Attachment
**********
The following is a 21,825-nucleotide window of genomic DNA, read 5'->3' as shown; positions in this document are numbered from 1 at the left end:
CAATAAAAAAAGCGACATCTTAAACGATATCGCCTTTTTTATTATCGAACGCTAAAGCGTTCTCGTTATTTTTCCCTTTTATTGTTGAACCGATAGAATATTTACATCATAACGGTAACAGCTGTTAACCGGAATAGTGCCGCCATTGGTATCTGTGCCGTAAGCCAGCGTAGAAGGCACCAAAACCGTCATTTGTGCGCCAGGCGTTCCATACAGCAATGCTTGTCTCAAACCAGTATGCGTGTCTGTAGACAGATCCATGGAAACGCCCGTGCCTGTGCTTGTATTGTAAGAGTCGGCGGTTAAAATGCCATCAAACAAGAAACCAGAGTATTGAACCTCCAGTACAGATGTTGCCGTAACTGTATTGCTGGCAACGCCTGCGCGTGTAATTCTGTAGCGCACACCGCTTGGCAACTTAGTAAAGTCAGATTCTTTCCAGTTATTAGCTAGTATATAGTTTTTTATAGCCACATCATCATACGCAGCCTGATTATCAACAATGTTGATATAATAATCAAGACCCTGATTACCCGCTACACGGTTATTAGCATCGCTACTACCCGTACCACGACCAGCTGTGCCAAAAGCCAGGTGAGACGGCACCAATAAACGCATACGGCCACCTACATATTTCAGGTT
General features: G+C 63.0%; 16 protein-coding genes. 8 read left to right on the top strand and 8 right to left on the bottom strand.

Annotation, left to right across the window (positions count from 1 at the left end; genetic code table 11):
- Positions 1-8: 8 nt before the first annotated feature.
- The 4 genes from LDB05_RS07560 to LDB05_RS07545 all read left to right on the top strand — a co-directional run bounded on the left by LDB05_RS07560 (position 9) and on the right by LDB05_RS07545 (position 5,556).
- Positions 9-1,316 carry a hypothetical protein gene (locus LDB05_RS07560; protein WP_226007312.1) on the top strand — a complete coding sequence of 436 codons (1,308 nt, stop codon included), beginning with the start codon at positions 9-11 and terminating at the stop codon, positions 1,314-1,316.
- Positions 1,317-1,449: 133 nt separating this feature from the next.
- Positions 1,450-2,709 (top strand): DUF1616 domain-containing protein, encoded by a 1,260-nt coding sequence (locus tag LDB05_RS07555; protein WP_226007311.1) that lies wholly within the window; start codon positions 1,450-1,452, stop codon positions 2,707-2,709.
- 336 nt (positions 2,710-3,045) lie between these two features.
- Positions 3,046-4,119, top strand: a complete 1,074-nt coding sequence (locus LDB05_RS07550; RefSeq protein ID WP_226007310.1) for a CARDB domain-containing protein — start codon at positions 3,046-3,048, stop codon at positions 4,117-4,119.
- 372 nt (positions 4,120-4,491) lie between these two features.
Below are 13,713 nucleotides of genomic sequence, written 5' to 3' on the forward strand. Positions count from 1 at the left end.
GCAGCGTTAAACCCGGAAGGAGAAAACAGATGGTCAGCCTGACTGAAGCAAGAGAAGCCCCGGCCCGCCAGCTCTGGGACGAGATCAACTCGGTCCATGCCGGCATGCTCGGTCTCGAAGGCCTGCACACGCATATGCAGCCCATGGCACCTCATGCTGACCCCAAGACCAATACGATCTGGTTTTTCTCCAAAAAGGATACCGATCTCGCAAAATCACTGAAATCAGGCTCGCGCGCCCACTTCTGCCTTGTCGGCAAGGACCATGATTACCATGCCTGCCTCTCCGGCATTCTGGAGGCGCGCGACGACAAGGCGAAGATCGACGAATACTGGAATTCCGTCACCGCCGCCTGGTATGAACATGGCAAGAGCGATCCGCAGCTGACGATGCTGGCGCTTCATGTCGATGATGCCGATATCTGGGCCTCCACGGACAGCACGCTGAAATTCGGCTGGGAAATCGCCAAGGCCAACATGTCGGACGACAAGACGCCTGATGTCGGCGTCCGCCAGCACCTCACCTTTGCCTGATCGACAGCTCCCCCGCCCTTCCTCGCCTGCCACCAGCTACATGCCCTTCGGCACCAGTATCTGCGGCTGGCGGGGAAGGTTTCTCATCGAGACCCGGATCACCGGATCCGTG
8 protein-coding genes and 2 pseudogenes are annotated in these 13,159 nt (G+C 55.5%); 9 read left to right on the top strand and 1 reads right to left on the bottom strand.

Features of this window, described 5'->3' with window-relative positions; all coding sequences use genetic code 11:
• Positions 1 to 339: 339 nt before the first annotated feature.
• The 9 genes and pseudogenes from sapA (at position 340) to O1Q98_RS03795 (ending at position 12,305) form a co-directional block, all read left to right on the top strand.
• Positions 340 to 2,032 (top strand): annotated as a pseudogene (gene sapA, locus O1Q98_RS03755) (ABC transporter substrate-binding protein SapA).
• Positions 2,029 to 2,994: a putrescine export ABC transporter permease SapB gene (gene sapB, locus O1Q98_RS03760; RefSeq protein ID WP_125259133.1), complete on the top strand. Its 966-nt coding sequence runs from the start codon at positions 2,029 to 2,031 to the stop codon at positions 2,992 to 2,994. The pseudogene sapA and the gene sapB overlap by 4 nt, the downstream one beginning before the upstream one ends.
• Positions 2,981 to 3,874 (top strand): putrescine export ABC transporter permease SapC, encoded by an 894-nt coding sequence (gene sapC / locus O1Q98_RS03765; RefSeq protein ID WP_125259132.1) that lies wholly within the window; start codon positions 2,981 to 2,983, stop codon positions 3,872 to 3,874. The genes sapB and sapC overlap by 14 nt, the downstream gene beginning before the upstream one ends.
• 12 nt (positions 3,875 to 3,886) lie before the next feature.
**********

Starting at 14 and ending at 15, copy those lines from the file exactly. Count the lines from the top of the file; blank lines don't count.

GCAGCGTTAAACCCGGAAGGAGAAAACAGATGGTCAGCCTGACTGAAGCAAGAGAAGCCCCGGCCCGCCAGCTCTGGGACGAGATCAACTCGGTCCATGCCGGCATGCTCGGTCTCGAAGGCCTGCACACGCATATGCAGCCCATGGCACCTCATGCTGACCCCAAGACCAATACGATCTGGTTTTTCTCCAAAAAGGATACCGATCTCGCAAAATCACTGAAATCAGGCTCGCGCGCCCACTTCTGCCTTGTCGGCAAGGACCATGATTACCATGCCTGCCTCTCCGGCATTCTGGAGGCGCGCGACGACAAGGCGAAGATCGACGAATACTGGAATTCCGTCACCGCCGCCTGGTATGAACATGGCAAGAGCGATCCGCAGCTGACGATGCTGGCGCTTCATGTCGATGATGCCGATATCTGGGCCTCCACGGACAGCACGCTGAAATTCGGCTGGGAAATCGCCAAGGCCAACATGTCGGACGACAAGACGCCTGATGTCGGCGTCCGCCAGCACCTCACCTTTGCCTGATCGACAGCTCCCCCGCCCTTCCTCGCCTGCCACCAGCTACATGCCCTTCGGCACCAGTATCTGCGGCTGGCGGGGAAGGTTTCTCATCGAGACCCGGATCACCGGATCCGTG
8 protein-coding genes and 2 pseudogenes are annotated in these 13,159 nt (G+C 55.5%); 9 read left to right on the top strand and 1 reads right to left on the bottom strand.